WE MAY BE(COME) "THE CITY THAT READS" AFTER ALL:

New Libraries Planned, One for Pratt, One for School

       A MAJOR IMPROVEMENT to the Pratt Library is on the way to happening.

       The City of Baltimore has acquired land at the southeast corner of Eastern Avenue and Conkling Streets for a new Southeast Regional Library. Construction is set to begin in the 2001 fiscal year.

       The $11 million, 35,000 square foot project will represent the first new library construction in the City in over 30 years.o It will be funded by $8.5 million in City-issued bonds. An additional $2.5 million will be raised from the private sector to pay for furnishings and books.

       The library will be different from any other Pratt Library branch. It will include a computer lab, classroom space, spaces for homework support and student and parenting services, quiet study areas, and a public meeting space for up to 200 people.

       Because this section of the City represents a broad cross section of people it will be decorated with ethnic themes, and it will offer book collections in several foreign languages.

       According to officials in the Mayor's press office, the library, planned with input from residents in Southeast Baltimore in conjunction with a community advisory panel, is supported by all local and state officials in the area.

Public-Private Partnership Brings Library Back To School

It's no secret that many of Baltimore City's public schools lack libraries. But it's not widely understood why that's the case. It's not just for lack of books—for that could be readily remedied with book donations from a concerned public. Rather, it also has to do with Baltimore City Public Schools' teachers' union requirement that school libraries be staffed by certified librarians.

       Librarians—equipped these days with master's degrees in information science that make them much in demand in the private sector—are expensive to hire, even if they can be convinced to work in a public school situation.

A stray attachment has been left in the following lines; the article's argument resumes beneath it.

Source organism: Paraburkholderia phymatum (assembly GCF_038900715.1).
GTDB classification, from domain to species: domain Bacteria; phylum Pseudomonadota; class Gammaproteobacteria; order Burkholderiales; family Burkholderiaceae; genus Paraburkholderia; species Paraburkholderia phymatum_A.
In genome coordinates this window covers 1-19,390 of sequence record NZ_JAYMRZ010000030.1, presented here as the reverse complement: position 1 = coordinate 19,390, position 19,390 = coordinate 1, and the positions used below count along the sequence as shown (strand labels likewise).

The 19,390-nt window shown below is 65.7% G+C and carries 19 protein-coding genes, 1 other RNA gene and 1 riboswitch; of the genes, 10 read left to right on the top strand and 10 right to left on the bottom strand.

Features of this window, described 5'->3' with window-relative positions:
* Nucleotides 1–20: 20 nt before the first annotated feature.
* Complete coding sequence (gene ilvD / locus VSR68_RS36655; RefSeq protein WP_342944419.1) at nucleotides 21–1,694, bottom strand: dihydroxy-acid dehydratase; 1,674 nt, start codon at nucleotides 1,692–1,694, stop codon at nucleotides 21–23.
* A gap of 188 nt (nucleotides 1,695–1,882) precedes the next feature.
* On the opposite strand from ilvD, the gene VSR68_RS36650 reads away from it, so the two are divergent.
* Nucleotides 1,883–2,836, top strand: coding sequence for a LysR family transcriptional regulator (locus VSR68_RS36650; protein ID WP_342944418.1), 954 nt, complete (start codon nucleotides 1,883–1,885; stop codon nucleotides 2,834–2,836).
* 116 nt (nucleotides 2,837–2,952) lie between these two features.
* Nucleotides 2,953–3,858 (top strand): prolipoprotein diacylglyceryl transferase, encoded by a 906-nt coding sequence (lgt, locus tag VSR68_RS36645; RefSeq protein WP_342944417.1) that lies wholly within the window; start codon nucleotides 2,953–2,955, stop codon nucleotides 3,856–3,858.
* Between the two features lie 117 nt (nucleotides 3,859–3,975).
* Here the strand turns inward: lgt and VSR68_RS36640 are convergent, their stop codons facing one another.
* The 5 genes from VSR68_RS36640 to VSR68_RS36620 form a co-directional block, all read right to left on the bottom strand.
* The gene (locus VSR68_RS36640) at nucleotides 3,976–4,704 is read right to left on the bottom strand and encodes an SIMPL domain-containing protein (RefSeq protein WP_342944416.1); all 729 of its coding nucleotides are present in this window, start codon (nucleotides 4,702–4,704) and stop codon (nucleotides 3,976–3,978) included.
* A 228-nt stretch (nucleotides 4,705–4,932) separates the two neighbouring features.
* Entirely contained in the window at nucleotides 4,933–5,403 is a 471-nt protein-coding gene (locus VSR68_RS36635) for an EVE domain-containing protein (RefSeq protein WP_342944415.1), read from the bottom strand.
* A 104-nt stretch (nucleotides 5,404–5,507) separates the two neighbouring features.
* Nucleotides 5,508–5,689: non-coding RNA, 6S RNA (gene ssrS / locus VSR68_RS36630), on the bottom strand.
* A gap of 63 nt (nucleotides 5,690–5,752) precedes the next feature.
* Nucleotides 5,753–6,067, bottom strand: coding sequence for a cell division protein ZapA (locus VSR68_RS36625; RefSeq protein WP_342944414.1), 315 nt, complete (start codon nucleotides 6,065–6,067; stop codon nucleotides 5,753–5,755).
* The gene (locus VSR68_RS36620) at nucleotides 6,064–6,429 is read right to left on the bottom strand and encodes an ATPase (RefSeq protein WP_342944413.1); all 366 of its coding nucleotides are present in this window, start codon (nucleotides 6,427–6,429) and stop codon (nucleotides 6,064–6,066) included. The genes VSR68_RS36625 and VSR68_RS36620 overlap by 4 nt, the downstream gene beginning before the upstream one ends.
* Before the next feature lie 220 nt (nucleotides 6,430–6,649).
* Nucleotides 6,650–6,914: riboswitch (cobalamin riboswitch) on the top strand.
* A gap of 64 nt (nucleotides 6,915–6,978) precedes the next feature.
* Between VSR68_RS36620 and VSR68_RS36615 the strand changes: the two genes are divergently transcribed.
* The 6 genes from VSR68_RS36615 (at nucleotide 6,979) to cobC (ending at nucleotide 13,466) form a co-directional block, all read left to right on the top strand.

Some of the city's schools are relying on parent volunteers to operate makeshift libraries. For example, 15 volunteers are keeping one operating at Barclay Elementary in Waverly.

       In a unique public-private cooperative venture, however, one city elementary school is about to have a "real" library. On Thursday, November 30 at 9 a.m., a dedication ceremony will be held to mark the grand opening of a school library at George C. Kelson Elementary, at 701 Gold Street in Sandtown/Winchester.

       Private sector funding from the Enterprise Foundation and the Wieler Foundation, along with construction services provided by Struever Brothers Eccles and Rouse and equipment from Verizon, has made the library a reality. Key to the project is the hiring of a librarian for two years, at a cost of about $55,000 annually for salary and benefits. All told, it will cost about $250,000 to set up and staff the library for two years, according to Mary Wieler of Roland Park, who, with her husband Scott and two sons, comprise the Wieler Foundation.



Copyright © 2003 The Baltimore Chronicle and The Sentinel. All rights reserved. We invite your comments, criticisms and suggestions.

Republication or redistribution of Baltimore Chronicle and Sentinel content is expressly prohibited without their prior written consent.

This story was published on November 1, 2000.